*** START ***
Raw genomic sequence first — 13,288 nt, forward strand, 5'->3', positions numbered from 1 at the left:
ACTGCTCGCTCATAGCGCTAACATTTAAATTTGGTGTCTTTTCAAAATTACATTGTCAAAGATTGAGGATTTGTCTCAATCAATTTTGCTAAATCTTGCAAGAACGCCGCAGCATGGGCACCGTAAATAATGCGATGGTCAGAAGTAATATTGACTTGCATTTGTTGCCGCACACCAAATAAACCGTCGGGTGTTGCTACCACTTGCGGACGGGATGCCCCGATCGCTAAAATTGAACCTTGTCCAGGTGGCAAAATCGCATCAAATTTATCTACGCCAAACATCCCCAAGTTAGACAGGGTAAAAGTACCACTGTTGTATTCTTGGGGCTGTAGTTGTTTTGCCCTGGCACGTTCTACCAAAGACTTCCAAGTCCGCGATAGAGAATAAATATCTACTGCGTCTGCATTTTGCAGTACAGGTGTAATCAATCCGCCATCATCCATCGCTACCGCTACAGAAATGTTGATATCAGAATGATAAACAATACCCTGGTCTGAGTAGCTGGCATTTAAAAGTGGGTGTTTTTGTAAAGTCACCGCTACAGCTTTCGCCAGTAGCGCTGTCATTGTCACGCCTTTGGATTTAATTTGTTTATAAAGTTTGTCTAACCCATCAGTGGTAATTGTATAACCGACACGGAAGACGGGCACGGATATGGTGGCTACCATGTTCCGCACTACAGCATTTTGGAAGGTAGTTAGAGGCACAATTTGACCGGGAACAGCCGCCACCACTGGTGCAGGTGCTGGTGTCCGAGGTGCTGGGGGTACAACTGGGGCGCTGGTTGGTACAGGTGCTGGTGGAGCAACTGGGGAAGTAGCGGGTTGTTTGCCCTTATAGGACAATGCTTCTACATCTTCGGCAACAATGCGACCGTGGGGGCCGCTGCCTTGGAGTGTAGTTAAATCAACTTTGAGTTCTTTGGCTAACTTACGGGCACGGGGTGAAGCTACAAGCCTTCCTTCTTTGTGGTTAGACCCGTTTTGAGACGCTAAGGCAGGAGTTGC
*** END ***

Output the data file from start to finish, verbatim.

Raw genomic sequence first — 13,288 nt, forward strand, 5'->3', positions numbered from 1 at the left:
ACTGCTCGCTCATAGCGCTAACATTTAAATTTGGTGTCTTTTCAAAATTACATTGTCAAAGATTGAGGATTTGTCTCAATCAATTTTGCTAAATCTTGCAAGAACGCCGCAGCATGGGCACCGTAAATAATGCGATGGTCAGAAGTAATATTGACTTGCATTTGTTGCCGCACACCAAATAAACCGTCGGGTGTTGCTACCACTTGCGGACGGGATGCCCCGATCGCTAAAATTGAACCTTGTCCAGGTGGCAAAATCGCATCAAATTTATCTACGCCAAACATCCCCAAGTTAGACAGGGTAAAAGTACCACTGTTGTATTCTTGGGGCTGTAGTTGTTTTGCCCTGGCACGTTCTACCAAAGACTTCCAAGTCCGCGATAGAGAATAAATATCTACTGCGTCTGCATTTTGCAGTACAGGTGTAATCAATCCGCCATCATCCATCGCTACCGCTACAGAAATGTTGATATCAGAATGATAAACAATACCCTGGTCTGAGTAGCTGGCATTTAAAAGTGGGTGTTTTTGTAAAGTCACCGCTACAGCTTTCGCCAGTAGCGCTGTCATTGTCACGCCTTTGGATTTAATTTGTTTATAAAGTTTGTCTAACCCATCAGTGGTAATTGTATAACCGACACGGAAGACGGGCACGGATATGGTGGCTACCATGTTCCGCACTACAGCATTTTGGAAGGTAGTTAGAGGCACAATTTGACCGGGAACAGCCGCCACCACTGGTGCAGGTGCTGGTGTCCGAGGTGCTGGGGGTACAACTGGGGCGCTGGTTGGTACAGGTGCTGGTGGAGCAACTGGGGAAGTAGCGGGTTGTTTGCCCTTATAGGACAATGCTTCTACATCTTCGGCAACAATGCGACCGTGGGGGCCGCTGCCTTGGAGTGTAGTTAAATCAACTTTGAGTTCTTTGGCTAACTTACGGGCACGGGGTGAAGCTACAAGCCTTCCTTCTTTGTGGTTAGACCCGTTTTGAGACGCTAAGGCAGGAGTTGC